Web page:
Ride-hailing services like Uber and Lyft may be able to launch across New York before the July 4 holiday — if lawmakers act soon. More than 20 lawmakers have signed onto a bill changing a single word in the state’s newly approved ride-hailing law, a minor tweak that would allow Uber, Lyft and similar companies to launch in the days ahead of Independence Day. The move, according to the bill’s sponsors, would ensure ride-hailing services are available for those seeking a sober ride home from holiday festivities. Without the change, the ride-hailing law wouldn’t take effect until July 9 — a consequence of this year’s state budget being nine days late. “The intent always was to have this in place for the July 4 celebrations and the problems that go along with that,” said Sen. Michael Ranzenhofer, R-Amherst, Erie County, the bill’s sponsor. “Based on the fact that the budget was pushed back, it pushed us past the holiday, which I don’ t think anyone intended, and it should be corrected.”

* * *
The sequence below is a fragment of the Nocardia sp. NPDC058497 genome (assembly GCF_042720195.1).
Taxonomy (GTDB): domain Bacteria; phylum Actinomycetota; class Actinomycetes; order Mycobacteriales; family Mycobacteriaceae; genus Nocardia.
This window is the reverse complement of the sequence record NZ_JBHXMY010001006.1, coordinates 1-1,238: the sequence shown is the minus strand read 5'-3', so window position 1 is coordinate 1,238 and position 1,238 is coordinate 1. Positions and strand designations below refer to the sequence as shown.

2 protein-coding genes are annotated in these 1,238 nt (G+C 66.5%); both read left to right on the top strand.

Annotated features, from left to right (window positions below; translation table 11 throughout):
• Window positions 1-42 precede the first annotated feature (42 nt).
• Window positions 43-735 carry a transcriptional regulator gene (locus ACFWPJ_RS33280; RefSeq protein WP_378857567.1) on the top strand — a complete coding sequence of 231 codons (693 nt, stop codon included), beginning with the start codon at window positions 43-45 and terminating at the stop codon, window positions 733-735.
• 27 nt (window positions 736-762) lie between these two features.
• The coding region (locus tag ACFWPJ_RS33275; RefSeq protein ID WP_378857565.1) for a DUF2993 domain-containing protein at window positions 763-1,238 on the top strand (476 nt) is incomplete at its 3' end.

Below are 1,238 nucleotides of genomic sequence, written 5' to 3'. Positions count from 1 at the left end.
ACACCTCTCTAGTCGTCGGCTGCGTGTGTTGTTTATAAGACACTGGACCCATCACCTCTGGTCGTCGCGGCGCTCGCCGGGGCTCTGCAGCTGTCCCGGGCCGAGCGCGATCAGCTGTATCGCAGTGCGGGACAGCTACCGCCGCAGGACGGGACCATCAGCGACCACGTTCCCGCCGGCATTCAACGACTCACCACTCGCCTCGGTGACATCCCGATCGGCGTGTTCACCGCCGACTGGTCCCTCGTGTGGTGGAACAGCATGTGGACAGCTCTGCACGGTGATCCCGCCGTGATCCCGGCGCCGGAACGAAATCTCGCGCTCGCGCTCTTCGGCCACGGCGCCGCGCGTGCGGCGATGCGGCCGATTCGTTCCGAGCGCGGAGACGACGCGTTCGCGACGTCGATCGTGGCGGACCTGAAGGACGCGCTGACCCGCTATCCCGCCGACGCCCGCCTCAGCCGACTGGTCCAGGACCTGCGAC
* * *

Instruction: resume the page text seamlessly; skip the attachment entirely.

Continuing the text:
The state Legislature and Gov. Andrew Cuomo reached consensus on a statewide ride-hailing law in late March, agreeing to include it in the state’s $153 billion budget, which was due April 1. The measure makes changes to state insurance law and sets up a regulatory structure that will allow Uber, Lyft and similar companies to expand upstate and in the New York City suburbs. But Cuomo and lawmakers struggled to come to a deal on other, more-contentious areas of the budget, blowing past the deadline before finally approving a spending plan April 9. Cuomo signed the ride-hailing portion of the budget April 10, starting a 90-day clock for it to take it effect — which pushed it past July 4. Ranzenhofer’s bill would tweak the day the measure would take effect, changing it from the 90th day after it was signed (July 9) to the 80th (June 29). The measure picked up key support late last week, when Assembly Insurance Committee Chairman Kevin Cahill, D-Kingston, introduced it in the Assembly. So far, 13 senators and 9 Assembly members have signed on to the bill. Ranzenhofer said he has assurances the Senate will put it to a vote. In a statement, Cahill said he will “work to fast track” the bill through the Assembly. “It will then be up to the (ride-hailing companies) to bring their product to market all over upstate New York,” Cahill said. The ride-hailing law set up a statewide regulatory structure for companies like Uber and Lyft, which allow riders to summon a driver through an application on their mobile phone. The law opened the door for the companies to expand outside of New York City, where they already operate under the city’s taxi laws. Counties and four large cities — Rochester, Buffalo, Yonkers and Syracuse — have the ability to opt out of the law, if they so choose.    


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